It’s been an honor working with Richard and Ursula Walker, whose son’s gang-related murder we acknowledged in A Walk for Christopher on April 30th (Click HERE for media coverage). Through my activist and mission-oriented friend, Jill Shook, Ursula and Richard have agreed to become trained facilitators for the Parent Project. These classes help parents whose children have become affiliated with gangs de-affiliate. Ursula and Richard are feeling empowered to make a difference in their community because the community has helped them see they have a role to play. I am also connecting Ursula to a writing group, to be of aid to her while she writes her son’s story that will eventually be published in a book.
It’s critical that people like Ursula get encouragement, because too often they receive discouragement, often from both sides – from both law enforcement and the black community to which they rightfully belong.
In the beginning stages for the planning of A Walk for Christopher, Ursula had called her local Altadena Sheriff’s Department to let them know about it and they gave her the run-around. The man she talked to said, “Oh, well, you know, you’re going to need a permit for that and those take a long time to get and you probably can’t get it in time for April 30th.” That’s not an exact quotation, but you get the idea. Ursula received discouraging messages (it turned out no permit was required) while when the white minister calls (me), I am treated with respect.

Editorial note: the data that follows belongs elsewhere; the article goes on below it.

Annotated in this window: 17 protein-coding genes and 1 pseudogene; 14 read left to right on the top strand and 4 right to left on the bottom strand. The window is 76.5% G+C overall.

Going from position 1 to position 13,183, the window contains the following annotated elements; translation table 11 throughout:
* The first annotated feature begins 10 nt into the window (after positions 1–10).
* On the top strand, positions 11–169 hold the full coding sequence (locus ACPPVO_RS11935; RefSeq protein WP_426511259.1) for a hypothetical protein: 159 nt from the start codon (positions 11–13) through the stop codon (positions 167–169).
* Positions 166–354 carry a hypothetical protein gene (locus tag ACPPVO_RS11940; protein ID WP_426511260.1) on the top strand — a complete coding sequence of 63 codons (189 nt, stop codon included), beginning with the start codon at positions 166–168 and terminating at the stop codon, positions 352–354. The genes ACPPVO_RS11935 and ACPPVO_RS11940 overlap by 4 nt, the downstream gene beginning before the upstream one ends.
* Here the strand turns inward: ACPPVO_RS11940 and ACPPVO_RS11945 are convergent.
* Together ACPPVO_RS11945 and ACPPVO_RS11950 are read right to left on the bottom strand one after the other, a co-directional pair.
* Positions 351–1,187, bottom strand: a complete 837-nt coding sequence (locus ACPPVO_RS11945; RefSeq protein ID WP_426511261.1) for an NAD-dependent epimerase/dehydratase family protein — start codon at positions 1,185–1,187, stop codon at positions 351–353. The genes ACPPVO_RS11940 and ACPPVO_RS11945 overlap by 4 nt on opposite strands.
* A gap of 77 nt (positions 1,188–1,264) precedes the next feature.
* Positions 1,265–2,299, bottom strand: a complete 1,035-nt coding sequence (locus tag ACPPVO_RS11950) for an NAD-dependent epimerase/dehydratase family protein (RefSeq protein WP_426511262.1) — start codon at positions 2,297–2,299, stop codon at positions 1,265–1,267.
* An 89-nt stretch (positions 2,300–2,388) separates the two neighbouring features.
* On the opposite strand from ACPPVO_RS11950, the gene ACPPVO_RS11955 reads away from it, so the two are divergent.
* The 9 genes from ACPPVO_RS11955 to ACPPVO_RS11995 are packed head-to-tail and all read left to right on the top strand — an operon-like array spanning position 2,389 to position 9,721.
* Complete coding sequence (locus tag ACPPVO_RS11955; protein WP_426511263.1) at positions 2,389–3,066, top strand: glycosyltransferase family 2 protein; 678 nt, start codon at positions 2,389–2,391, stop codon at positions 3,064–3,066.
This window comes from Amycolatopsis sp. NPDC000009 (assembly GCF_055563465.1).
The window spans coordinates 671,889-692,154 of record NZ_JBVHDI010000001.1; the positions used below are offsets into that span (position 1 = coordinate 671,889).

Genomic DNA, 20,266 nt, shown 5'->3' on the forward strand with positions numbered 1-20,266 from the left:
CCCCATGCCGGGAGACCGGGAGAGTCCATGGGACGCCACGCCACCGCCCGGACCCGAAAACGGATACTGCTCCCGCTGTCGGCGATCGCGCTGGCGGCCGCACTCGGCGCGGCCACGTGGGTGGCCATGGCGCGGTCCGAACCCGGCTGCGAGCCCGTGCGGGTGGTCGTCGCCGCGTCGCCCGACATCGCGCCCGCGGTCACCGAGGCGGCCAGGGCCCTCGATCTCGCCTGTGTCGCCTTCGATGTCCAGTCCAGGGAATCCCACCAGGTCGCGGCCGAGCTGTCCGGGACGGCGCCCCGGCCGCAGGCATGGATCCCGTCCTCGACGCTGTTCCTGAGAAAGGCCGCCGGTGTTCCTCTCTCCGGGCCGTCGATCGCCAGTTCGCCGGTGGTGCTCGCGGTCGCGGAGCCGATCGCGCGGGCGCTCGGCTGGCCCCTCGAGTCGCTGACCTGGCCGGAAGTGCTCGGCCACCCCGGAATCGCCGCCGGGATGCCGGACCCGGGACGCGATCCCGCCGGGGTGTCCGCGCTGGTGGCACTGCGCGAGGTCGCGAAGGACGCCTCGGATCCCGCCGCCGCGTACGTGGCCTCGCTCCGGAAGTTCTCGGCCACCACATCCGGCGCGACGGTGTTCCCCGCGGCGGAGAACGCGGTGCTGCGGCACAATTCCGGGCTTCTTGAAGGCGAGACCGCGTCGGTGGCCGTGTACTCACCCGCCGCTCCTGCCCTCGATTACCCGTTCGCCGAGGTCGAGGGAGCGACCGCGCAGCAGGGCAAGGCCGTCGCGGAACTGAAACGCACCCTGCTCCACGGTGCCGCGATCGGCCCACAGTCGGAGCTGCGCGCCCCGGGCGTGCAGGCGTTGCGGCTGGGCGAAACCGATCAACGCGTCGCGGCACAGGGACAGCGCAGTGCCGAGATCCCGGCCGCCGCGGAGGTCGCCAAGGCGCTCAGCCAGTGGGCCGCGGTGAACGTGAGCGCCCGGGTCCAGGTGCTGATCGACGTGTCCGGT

Then this past Monday, Ursula was invited to be on a radio program with other mothers across the country whose children have been killed by community violence. One of the other mothers asked her, where are you from and are you of mixed race? The questioner actually came out and said it: “you don’t sound black enough,” insinuating Ursula didn’t belong with the other mothers who also lost their children to gang murder.
How enraging. It’s one thing Unitarian Universalists are known for – finding belonging for people who are told they don’t belong. Beloved community isn’t just for our church community alone – we transform the world when we extend that sense of belonging to members of our larger community, providing creative connections that are meant to be. All that’s required is kindness, caring, a little time, and sometimes, just a pinch of audacity.
-Rev. Hannah Petrie